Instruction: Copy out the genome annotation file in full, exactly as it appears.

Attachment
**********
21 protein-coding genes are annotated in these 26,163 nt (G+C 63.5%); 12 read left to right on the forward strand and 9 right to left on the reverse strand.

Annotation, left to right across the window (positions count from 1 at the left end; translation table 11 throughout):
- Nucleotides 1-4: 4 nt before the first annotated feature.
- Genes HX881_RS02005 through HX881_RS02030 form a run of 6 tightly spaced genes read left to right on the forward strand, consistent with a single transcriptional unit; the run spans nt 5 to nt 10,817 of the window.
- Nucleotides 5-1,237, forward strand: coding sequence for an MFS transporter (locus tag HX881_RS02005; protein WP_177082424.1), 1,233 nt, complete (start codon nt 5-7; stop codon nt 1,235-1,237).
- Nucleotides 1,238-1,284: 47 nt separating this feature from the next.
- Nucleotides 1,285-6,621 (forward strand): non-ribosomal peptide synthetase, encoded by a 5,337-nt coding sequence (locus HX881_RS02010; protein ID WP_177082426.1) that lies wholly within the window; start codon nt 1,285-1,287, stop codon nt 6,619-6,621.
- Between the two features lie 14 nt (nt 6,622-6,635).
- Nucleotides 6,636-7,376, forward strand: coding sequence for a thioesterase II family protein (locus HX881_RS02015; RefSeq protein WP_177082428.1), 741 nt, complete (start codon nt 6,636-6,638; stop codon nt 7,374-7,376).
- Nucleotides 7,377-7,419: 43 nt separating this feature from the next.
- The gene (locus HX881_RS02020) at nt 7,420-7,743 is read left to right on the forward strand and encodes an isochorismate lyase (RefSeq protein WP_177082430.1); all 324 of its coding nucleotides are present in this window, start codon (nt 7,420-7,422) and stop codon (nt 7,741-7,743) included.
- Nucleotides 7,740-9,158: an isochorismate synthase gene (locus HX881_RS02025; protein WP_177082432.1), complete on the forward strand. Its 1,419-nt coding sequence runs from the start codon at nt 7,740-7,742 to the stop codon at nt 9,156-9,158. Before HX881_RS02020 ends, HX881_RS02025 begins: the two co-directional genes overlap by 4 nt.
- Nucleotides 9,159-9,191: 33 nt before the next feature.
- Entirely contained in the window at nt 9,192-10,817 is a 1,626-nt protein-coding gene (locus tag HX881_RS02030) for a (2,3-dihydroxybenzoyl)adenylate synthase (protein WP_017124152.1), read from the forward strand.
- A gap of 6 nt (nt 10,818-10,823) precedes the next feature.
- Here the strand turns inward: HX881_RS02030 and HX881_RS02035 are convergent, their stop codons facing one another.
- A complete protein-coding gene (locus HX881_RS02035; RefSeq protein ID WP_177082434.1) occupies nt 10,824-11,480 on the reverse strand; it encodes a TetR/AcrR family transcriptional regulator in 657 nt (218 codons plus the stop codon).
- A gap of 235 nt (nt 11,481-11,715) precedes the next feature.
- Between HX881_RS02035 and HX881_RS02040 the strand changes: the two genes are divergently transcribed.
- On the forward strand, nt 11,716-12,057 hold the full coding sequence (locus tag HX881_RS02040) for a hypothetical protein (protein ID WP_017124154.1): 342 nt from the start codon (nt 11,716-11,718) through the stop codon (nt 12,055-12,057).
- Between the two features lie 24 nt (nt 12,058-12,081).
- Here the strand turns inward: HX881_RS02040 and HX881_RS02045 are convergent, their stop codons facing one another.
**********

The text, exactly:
21 protein-coding genes are annotated in these 26,163 nt (G+C 63.5%); 12 read left to right on the forward strand and 9 right to left on the reverse strand.

Annotation, left to right across the window (positions count from 1 at the left end; translation table 11 throughout):
- Nucleotides 1-4: 4 nt before the first annotated feature.
- Genes HX881_RS02005 through HX881_RS02030 form a run of 6 tightly spaced genes read left to right on the forward strand, consistent with a single transcriptional unit; the run spans nt 5 to nt 10,817 of the window.
- Nucleotides 5-1,237, forward strand: coding sequence for an MFS transporter (locus tag HX881_RS02005; protein WP_177082424.1), 1,233 nt, complete (start codon nt 5-7; stop codon nt 1,235-1,237).
- Nucleotides 1,238-1,284: 47 nt separating this feature from the next.
- Nucleotides 1,285-6,621 (forward strand): non-ribosomal peptide synthetase, encoded by a 5,337-nt coding sequence (locus HX881_RS02010; protein ID WP_177082426.1) that lies wholly within the window; start codon nt 1,285-1,287, stop codon nt 6,619-6,621.
- Between the two features lie 14 nt (nt 6,622-6,635).
- Nucleotides 6,636-7,376, forward strand: coding sequence for a thioesterase II family protein (locus HX881_RS02015; RefSeq protein WP_177082428.1), 741 nt, complete (start codon nt 6,636-6,638; stop codon nt 7,374-7,376).
- Nucleotides 7,377-7,419: 43 nt separating this feature from the next.
- The gene (locus HX881_RS02020) at nt 7,420-7,743 is read left to right on the forward strand and encodes an isochorismate lyase (RefSeq protein WP_177082430.1); all 324 of its coding nucleotides are present in this window, start codon (nt 7,420-7,422) and stop codon (nt 7,741-7,743) included.
- Nucleotides 7,740-9,158: an isochorismate synthase gene (locus HX881_RS02025; protein WP_177082432.1), complete on the forward strand. Its 1,419-nt coding sequence runs from the start codon at nt 7,740-7,742 to the stop codon at nt 9,156-9,158. Before HX881_RS02020 ends, HX881_RS02025 begins: the two co-directional genes overlap by 4 nt.
- Nucleotides 9,159-9,191: 33 nt before the next feature.
- Entirely contained in the window at nt 9,192-10,817 is a 1,626-nt protein-coding gene (locus tag HX881_RS02030) for a (2,3-dihydroxybenzoyl)adenylate synthase (protein WP_017124152.1), read from the forward strand.
- A gap of 6 nt (nt 10,818-10,823) precedes the next feature.
- Here the strand turns inward: HX881_RS02030 and HX881_RS02035 are convergent, their stop codons facing one another.
- A complete protein-coding gene (locus HX881_RS02035; RefSeq protein ID WP_177082434.1) occupies nt 10,824-11,480 on the reverse strand; it encodes a TetR/AcrR family transcriptional regulator in 657 nt (218 codons plus the stop codon).
- A gap of 235 nt (nt 11,481-11,715) precedes the next feature.
- Between HX881_RS02035 and HX881_RS02040 the strand changes: the two genes are divergently transcribed.
- On the forward strand, nt 11,716-12,057 hold the full coding sequence (locus tag HX881_RS02040) for a hypothetical protein (protein ID WP_017124154.1): 342 nt from the start codon (nt 11,716-11,718) through the stop codon (nt 12,055-12,057).
- Between the two features lie 24 nt (nt 12,058-12,081).
- Here the strand turns inward: HX881_RS02040 and HX881_RS02045 are convergent, their stop codons facing one another.